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In the U.S., as its population ages, the medical specialty of Primary Care is becoming more and more in critical demand.
And yet, it is becoming more and more an issue of personal responsibility.
Why? Because Americans, at least, increasingly can no longer depend upon physicians for their primary care needs.
This obviously varies from nation to nation. In other parts of the globe, China for instance, primary care may have much more effective impact on its citizens, as local medicine is emphasized.
However, in the US, a new study, from Johns Hopkins, points out a dangerous decline--- internal medicine residents no longer receive the training required to become effective primary care doctors.
This means that a growing wave of patients with ongoing health problems as diabetes, hypertension and high cholesterol, could swamp the system.
Doctors are focusing on treating someone who is hospitalized, instead of keeping their patients out of the hospital to begin with.
"When I graduated from residency here, I knew much more about how to ventilate a patient on a machine than how to control somebody's blood sugar -- and that's a problem," said one general internist and associate professor of medicine at the Johns Hopkins University School of Medicine. "The average resident doesn't know what the goal for normal fasting blood sugar should be. If you don't know what it has to be, how are you going to guide your diabetes management with patients?"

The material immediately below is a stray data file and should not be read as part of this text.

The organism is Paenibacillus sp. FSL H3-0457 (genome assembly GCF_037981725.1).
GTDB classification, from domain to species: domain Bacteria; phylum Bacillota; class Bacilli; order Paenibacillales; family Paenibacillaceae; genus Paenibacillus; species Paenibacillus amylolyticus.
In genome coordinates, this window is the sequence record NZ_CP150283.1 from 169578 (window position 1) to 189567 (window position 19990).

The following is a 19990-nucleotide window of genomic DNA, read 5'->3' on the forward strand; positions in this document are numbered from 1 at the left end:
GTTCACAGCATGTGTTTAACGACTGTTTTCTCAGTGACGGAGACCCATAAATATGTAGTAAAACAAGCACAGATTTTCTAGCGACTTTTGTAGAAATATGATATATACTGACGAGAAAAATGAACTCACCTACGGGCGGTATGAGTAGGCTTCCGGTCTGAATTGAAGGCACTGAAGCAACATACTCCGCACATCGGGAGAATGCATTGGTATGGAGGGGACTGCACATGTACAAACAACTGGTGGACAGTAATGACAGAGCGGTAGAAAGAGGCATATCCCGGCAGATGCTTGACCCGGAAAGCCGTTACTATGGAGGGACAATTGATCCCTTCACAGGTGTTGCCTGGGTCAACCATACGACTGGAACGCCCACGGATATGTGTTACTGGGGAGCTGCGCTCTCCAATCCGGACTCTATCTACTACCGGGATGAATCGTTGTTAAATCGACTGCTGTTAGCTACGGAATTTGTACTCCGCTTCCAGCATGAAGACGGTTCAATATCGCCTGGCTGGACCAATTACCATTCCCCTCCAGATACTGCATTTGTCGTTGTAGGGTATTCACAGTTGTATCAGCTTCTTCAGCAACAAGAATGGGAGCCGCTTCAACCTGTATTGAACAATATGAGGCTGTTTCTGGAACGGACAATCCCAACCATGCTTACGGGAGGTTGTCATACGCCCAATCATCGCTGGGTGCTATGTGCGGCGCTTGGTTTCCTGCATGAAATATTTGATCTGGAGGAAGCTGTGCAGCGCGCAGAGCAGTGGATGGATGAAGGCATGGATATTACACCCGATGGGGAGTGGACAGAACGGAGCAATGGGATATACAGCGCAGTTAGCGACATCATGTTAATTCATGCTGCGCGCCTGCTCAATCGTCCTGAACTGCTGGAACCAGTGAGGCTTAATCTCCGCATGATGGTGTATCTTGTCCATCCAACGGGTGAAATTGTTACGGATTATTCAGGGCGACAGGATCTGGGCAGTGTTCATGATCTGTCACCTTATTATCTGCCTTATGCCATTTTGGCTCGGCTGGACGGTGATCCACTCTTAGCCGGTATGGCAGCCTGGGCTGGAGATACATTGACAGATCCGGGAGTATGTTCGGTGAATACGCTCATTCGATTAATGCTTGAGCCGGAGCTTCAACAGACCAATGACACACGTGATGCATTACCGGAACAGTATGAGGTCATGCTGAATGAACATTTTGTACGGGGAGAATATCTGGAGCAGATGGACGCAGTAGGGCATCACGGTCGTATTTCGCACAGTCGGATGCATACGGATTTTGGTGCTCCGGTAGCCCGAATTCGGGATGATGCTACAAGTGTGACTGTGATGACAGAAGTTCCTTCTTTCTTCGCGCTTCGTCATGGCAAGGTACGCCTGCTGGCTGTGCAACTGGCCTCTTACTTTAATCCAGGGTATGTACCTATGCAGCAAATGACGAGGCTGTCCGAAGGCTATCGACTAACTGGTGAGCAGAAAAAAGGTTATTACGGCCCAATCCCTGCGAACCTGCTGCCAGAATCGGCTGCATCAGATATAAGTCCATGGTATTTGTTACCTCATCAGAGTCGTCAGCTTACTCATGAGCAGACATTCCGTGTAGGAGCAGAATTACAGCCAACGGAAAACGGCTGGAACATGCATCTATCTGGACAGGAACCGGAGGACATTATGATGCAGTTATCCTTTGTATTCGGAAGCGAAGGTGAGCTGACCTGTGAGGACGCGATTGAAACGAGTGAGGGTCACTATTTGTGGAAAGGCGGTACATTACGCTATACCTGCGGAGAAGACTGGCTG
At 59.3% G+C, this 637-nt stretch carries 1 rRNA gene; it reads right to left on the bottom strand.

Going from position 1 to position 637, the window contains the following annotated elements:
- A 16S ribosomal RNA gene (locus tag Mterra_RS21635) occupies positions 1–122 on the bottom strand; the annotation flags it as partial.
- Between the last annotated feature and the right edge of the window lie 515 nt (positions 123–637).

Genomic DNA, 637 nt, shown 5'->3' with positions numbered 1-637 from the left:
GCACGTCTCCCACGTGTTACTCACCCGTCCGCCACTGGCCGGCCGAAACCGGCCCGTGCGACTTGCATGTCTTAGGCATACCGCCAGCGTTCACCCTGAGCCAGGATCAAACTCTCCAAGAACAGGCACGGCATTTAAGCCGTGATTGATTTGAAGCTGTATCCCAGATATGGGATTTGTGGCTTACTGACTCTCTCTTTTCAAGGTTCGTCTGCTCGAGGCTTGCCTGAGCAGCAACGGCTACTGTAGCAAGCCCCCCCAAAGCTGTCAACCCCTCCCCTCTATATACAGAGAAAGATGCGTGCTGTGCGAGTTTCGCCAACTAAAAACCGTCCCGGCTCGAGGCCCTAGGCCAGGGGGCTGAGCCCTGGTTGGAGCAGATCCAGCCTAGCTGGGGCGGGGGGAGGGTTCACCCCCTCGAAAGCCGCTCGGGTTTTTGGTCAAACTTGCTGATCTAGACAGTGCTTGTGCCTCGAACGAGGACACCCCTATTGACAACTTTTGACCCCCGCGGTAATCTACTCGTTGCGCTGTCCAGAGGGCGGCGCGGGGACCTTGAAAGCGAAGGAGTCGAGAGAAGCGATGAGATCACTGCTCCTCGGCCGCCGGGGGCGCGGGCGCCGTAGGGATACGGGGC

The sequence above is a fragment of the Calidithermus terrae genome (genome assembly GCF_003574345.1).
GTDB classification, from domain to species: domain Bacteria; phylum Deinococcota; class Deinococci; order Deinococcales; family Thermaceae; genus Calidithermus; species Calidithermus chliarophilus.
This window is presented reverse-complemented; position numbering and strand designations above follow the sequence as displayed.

U.S. Medical school curriculums teach much more inpatient care, than outpatient care. But the John Hopkins study shows that outpatient visits account for fully 90 percent of all visits with doctors.
Another very revealing fact--- bigger isn't better. American physicians, who completed internal medicine residency programs at community hospitals, were better prepared for outpatient needs than physicians trained at academic medical centers!
Personalized treatment is the answer, obviously.
And who cares more about your health than YOU do?
American medical schools need to change the way they teach residents. And, if the mission of internal medicine residency programs is to meet society's health-care needs, then these results reveal that medical training programs are failing.
Preventive medicine--- meaning eating healthy food in healthy amounts, and getting at least an hour of exercise daily--- is fast becoming the best, and in many cases, the only form of primary care a person can achieve.
The old saying, "An ounce of prevention is worth a pound of cure", has never been more relevant.
Use MDINFO to find answers, and use that knowledge to back up your own common sense.
Always be pro-active in your diet and exercise routines, for with knowledge, they are the front line of your own primary care--- prevention!